The benefits of tuning out your tech on the National Day of Unplugging Day are so much greater than a simple respite from all those message alerts. Here’s how to pass the time (and why). 

By Brigitt Earley
Updated March 05, 2015
Tablet, iPhone, and computer.
Credit: Regis Vincent/Getty Images

Is your cellphone chirping all. the. time? You’re not the only one experiencing a deluge of digital stimuli. Every 24 hours, people send 27 billion SMS text messages, download 189 million apps, and place 12 billion calls. And that’s just from smartphones. Another 182 billion emails are sent worldwide each day.

The convenience of being tethered to your tech is obvious, but the reasons to unplug are compelling, too: Your tech may be harming everything from your posture to your relationships.

The National Day of Unplugging is a 24-hour period on the first Friday of March—in 2015 it begins at sundown on Friday, March 6 and runs through sundown on Saturday, March 7—to power off. That’s right, this weekend is your chance to completely tune out technology.

In case you forget what the days before Netflix and Facebook were like, here are seven fun ways to stay occupied—the old fashioned way:

1. Revel in the quiet time.

A little uninterrupted silence can truly be golden. Whether you spend it lost in thought with a cup of coffee, journaling, or creating a to-do list, solitude can boost concentration and productivity, improve relationships, and even increase life satisfaction.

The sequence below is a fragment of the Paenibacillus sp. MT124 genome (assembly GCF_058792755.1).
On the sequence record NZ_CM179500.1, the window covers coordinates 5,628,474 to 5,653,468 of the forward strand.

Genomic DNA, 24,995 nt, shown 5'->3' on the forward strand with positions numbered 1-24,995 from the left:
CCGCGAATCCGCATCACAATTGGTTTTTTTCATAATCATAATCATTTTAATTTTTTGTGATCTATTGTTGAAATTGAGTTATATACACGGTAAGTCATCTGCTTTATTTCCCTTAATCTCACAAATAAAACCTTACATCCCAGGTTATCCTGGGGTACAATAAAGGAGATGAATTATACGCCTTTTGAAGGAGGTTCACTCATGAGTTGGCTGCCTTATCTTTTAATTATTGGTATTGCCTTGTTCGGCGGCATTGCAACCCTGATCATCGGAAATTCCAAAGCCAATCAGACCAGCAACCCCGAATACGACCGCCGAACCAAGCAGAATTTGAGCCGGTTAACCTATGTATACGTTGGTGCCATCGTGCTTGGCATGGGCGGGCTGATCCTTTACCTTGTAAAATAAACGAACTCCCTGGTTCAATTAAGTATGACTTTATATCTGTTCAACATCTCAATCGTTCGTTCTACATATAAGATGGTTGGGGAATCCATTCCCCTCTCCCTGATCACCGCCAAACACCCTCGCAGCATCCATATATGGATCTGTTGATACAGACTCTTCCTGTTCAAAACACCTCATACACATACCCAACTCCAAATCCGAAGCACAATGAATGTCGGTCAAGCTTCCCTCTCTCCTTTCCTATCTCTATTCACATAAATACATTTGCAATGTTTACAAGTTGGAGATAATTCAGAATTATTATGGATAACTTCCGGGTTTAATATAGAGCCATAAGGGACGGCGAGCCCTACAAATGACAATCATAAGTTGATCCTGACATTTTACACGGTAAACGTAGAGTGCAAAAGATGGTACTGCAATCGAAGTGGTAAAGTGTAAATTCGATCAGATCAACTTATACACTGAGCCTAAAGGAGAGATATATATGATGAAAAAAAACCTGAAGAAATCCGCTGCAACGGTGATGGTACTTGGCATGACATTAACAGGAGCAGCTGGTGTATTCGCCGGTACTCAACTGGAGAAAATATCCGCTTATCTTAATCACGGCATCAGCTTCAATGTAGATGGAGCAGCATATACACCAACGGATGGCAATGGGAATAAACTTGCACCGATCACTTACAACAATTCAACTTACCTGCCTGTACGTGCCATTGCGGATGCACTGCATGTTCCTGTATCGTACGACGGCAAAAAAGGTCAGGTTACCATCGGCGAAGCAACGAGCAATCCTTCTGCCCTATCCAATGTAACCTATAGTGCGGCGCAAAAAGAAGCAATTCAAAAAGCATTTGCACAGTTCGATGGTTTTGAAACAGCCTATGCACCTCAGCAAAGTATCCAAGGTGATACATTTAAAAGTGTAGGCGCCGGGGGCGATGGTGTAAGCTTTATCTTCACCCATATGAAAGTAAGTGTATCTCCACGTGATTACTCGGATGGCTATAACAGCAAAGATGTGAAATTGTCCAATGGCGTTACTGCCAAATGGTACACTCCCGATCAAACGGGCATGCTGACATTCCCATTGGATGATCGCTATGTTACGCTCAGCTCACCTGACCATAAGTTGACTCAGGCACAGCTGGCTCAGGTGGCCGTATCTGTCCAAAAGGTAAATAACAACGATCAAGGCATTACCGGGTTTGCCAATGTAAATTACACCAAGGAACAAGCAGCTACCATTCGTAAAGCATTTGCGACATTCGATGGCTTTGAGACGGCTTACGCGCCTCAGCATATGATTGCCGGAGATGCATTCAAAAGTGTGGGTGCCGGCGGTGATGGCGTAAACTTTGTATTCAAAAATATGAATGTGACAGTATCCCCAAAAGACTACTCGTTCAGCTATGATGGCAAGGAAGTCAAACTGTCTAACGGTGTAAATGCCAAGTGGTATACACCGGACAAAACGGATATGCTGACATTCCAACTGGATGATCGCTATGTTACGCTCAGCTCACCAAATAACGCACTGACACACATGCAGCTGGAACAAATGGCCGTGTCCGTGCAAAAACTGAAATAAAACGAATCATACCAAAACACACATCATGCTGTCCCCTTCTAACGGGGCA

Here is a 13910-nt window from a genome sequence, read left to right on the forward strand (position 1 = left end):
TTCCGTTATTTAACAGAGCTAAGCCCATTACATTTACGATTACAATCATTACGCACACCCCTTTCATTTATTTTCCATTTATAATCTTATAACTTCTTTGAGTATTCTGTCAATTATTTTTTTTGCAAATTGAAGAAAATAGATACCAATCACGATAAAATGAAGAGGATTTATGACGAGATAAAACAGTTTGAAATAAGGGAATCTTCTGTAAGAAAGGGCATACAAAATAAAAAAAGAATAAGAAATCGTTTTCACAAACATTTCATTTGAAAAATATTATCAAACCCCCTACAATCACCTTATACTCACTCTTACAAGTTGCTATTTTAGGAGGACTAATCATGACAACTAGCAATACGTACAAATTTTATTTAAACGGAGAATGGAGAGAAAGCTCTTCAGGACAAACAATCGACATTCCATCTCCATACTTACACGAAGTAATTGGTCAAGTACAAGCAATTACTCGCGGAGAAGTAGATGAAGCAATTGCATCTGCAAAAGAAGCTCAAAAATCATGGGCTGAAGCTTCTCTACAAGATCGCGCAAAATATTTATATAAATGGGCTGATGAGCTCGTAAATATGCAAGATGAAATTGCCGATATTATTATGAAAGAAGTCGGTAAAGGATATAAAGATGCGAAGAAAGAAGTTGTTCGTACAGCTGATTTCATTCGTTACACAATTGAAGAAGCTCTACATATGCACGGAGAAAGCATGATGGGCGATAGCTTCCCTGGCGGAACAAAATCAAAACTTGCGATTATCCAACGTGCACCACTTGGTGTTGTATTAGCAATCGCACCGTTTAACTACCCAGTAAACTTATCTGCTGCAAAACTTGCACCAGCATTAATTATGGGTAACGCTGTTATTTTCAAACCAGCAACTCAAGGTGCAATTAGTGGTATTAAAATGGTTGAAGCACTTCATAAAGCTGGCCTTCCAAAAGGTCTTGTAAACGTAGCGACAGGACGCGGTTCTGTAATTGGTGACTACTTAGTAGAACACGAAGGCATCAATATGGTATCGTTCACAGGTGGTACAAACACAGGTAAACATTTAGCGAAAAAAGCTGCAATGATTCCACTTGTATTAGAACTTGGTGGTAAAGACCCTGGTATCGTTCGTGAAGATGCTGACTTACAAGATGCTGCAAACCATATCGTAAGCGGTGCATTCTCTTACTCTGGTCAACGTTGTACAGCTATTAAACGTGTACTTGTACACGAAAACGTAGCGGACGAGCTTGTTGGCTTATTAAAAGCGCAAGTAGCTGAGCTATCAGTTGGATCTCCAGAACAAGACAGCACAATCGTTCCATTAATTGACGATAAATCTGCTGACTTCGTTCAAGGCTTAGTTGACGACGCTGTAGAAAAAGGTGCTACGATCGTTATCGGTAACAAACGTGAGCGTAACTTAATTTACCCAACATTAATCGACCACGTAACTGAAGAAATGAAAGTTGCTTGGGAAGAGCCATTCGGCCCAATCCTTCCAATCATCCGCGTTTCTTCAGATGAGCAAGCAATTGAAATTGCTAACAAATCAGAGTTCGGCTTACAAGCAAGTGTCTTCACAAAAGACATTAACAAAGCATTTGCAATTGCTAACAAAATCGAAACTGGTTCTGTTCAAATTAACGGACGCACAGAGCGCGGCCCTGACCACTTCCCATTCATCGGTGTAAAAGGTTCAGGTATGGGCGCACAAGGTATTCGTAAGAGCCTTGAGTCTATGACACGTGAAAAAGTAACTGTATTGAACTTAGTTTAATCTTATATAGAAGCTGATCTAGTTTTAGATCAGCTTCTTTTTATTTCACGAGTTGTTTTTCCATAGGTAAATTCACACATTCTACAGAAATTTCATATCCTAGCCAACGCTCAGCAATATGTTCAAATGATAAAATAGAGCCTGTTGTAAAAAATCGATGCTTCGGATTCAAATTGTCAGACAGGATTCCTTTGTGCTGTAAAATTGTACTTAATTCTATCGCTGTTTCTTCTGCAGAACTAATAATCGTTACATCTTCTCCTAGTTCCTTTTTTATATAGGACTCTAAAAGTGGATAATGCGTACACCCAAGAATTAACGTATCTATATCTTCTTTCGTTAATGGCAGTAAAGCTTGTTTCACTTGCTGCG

2. Go outside.

Whether you walk, hike, or bike, there are clear benefits to getting out of the house. Spending time outside may improve focus, lower stress levels, provide relief from symptoms of seasonal depression, and give your body a chance to soak up some vitamin D (just don’t forget the SPF—even in the winter).

3. Read a real book.

You’re going to have to swap your e-reader for a paper-bound book to fully unplug. The good news? There’s a handful of scientifically-backed reasons to crack open the printed variety. Plus, it’s a great excuse to visit the library. Need a recommendation? Here, 50 books renowned authors say changed their lives.

4. Play games.

No, not Candy Crush. Classic board games, like Candy Land and Chutes and Ladders, are not only fun but they can also teach math, communication, social skills, and other abilities.

5. Build a fort.

Grab all the blankets and pillows you can find and create a fort with your kids. Pretend it’s a gigantic fortress and role-play the characters that live inside. Whether you play the part of king or monster, there’s evidence that imaginative play aids learning, abstract thinking, and social and academic development. See how to build a fort here.

6. Bake.

You probably don’t need a persuasive reason to fire up the oven for a warm batch of chocolate chip cookies, but there is some evidence that baking could make you happier.

7. Craft.

DIY projects can give your home a refresh and maybe even provide therapeutic benefits: Leisurely activities, like crafting, can ease chronic pain, anxiety, and depression, increase happiness, and possibly delay aging.